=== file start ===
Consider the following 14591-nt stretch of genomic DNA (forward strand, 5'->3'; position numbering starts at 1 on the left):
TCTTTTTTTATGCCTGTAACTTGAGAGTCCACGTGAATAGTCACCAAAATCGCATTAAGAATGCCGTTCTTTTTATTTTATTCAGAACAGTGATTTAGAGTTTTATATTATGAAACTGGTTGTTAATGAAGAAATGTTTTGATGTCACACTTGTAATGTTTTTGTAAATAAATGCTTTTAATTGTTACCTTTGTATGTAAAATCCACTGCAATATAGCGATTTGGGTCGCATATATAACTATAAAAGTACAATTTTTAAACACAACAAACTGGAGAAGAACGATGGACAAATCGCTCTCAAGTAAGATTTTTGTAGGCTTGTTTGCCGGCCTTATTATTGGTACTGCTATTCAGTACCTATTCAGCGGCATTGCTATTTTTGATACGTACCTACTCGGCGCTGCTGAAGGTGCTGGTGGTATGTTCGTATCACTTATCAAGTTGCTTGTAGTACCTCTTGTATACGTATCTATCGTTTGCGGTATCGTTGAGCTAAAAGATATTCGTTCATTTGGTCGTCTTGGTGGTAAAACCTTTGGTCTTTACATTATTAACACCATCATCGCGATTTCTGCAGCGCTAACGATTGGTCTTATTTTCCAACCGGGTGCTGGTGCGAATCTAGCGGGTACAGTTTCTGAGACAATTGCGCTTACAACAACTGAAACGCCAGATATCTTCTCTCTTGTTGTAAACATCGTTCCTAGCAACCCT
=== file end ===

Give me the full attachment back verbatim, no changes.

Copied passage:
Consider the following 14591-nt stretch of genomic DNA (forward strand, 5'->3'; position numbering starts at 1 on the left):
TCTTTTTTTATGCCTGTAACTTGAGAGTCCACGTGAATAGTCACCAAAATCGCATTAAGAATGCCGTTCTTTTTATTTTATTCAGAACAGTGATTTAGAGTTTTATATTATGAAACTGGTTGTTAATGAAGAAATGTTTTGATGTCACACTTGTAATGTTTTTGTAAATAAATGCTTTTAATTGTTACCTTTGTATGTAAAATCCACTGCAATATAGCGATTTGGGTCGCATATATAACTATAAAAGTACAATTTTTAAACACAACAAACTGGAGAAGAACGATGGACAAATCGCTCTCAAGTAAGATTTTTGTAGGCTTGTTTGCCGGCCTTATTATTGGTACTGCTATTCAGTACCTATTCAGCGGCATTGCTATTTTTGATACGTACCTACTCGGCGCTGCTGAAGGTGCTGGTGGTATGTTCGTATCACTTATCAAGTTGCTTGTAGTACCTCTTGTATACGTATCTATCGTTTGCGGTATCGTTGAGCTAAAAGATATTCGTTCATTTGGTCGTCTTGGTGGTAAAACCTTTGGTCTTTACATTATTAACACCATCATCGCGATTTCTGCAGCGCTAACGATTGGTCTTATTTTCCAACCGGGTGCTGGTGCGAATCTAGCGGGTACAGTTTCTGAGACAATTGCGCTTACAACAACTGAAACGCCAGATATCTTCTCTCTTGTTGTAAACATCGTTCCTAGCAACCCT